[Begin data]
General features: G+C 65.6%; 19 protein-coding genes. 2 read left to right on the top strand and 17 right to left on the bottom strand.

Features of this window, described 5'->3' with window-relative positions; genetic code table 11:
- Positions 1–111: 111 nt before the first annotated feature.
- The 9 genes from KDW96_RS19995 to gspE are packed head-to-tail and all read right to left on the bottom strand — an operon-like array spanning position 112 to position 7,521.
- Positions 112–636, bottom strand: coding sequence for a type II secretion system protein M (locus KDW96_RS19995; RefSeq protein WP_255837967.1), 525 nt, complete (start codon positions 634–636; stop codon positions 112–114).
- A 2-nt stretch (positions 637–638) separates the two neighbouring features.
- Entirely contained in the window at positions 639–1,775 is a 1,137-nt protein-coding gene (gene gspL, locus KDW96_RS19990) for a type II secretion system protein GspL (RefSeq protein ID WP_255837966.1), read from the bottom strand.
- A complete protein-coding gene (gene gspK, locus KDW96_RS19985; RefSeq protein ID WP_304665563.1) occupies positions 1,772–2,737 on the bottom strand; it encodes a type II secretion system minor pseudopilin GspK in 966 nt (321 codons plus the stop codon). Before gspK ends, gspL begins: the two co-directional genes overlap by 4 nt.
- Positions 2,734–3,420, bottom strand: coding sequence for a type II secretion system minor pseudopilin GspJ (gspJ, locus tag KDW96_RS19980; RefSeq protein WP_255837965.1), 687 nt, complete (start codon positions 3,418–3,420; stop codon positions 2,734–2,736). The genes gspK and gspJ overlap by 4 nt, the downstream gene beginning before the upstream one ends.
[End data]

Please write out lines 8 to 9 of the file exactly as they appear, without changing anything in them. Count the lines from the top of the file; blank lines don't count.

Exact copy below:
- A complete protein-coding gene (gene gspK, locus KDW96_RS19985; RefSeq protein ID WP_304665563.1) occupies positions 1,772–2,737 on the bottom strand; it encodes a type II secretion system minor pseudopilin GspK in 966 nt (321 codons plus the stop codon). Before gspK ends, gspL begins: the two co-directional genes overlap by 4 nt.
- Positions 2,734–3,420, bottom strand: coding sequence for a type II secretion system minor pseudopilin GspJ (gspJ, locus tag KDW96_RS19980; RefSeq protein WP_255837965.1), 687 nt, complete (start codon positions 3,418–3,420; stop codon positions 2,734–2,736). The genes gspK and gspJ overlap by 4 nt, the downstream gene beginning before the upstream one ends.